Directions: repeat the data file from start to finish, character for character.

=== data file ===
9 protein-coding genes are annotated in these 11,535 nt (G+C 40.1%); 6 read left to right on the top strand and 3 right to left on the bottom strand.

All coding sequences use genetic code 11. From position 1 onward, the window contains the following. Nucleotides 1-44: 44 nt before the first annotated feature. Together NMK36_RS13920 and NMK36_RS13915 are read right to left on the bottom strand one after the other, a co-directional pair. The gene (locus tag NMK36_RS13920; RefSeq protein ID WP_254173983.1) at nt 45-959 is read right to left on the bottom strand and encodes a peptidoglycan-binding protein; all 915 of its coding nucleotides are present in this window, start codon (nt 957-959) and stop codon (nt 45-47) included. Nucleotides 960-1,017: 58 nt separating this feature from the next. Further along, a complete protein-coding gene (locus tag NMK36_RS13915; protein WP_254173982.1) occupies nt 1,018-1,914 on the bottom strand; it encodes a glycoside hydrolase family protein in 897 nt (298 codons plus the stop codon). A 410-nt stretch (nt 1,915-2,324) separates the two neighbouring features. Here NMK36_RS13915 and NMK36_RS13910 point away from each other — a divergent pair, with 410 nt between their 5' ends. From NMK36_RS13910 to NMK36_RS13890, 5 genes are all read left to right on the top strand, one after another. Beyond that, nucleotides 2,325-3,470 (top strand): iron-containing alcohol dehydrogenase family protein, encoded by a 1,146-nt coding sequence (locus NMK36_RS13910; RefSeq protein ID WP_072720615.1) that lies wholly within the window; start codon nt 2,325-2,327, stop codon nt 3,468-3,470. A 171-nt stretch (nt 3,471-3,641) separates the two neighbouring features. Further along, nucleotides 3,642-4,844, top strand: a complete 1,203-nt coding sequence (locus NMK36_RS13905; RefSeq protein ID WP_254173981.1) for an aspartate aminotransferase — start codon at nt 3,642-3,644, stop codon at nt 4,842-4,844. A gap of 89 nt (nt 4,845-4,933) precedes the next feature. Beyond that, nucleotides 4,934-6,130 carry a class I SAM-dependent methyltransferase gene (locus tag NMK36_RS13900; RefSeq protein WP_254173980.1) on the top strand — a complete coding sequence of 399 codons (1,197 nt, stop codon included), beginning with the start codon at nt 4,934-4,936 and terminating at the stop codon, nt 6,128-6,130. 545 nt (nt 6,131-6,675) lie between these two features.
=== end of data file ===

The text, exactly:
9 protein-coding genes are annotated in these 11,535 nt (G+C 40.1%); 6 read left to right on the top strand and 3 right to left on the bottom strand.

All coding sequences use genetic code 11. From position 1 onward, the window contains the following. Nucleotides 1-44: 44 nt before the first annotated feature. Together NMK36_RS13920 and NMK36_RS13915 are read right to left on the bottom strand one after the other, a co-directional pair. The gene (locus tag NMK36_RS13920; RefSeq protein ID WP_254173983.1) at nt 45-959 is read right to left on the bottom strand and encodes a peptidoglycan-binding protein; all 915 of its coding nucleotides are present in this window, start codon (nt 957-959) and stop codon (nt 45-47) included. Nucleotides 960-1,017: 58 nt separating this feature from the next. Further along, a complete protein-coding gene (locus tag NMK36_RS13915; protein WP_254173982.1) occupies nt 1,018-1,914 on the bottom strand; it encodes a glycoside hydrolase family protein in 897 nt (298 codons plus the stop codon). A 410-nt stretch (nt 1,915-2,324) separates the two neighbouring features. Here NMK36_RS13915 and NMK36_RS13910 point away from each other — a divergent pair, with 410 nt between their 5' ends. From NMK36_RS13910 to NMK36_RS13890, 5 genes are all read left to right on the top strand, one after another. Beyond that, nucleotides 2,325-3,470 (top strand): iron-containing alcohol dehydrogenase family protein, encoded by a 1,146-nt coding sequence (locus NMK36_RS13910; RefSeq protein ID WP_072720615.1) that lies wholly within the window; start codon nt 2,325-2,327, stop codon nt 3,468-3,470. A 171-nt stretch (nt 3,471-3,641) separates the two neighbouring features. Further along, nucleotides 3,642-4,844, top strand: a complete 1,203-nt coding sequence (locus NMK36_RS13905; RefSeq protein ID WP_254173981.1) for an aspartate aminotransferase — start codon at nt 3,642-3,644, stop codon at nt 4,842-4,844. A gap of 89 nt (nt 4,845-4,933) precedes the next feature. Beyond that, nucleotides 4,934-6,130 carry a class I SAM-dependent methyltransferase gene (locus tag NMK36_RS13900; RefSeq protein WP_254173980.1) on the top strand — a complete coding sequence of 399 codons (1,197 nt, stop codon included), beginning with the start codon at nt 4,934-4,936 and terminating at the stop codon, nt 6,128-6,130. 545 nt (nt 6,131-6,675) lie between these two features.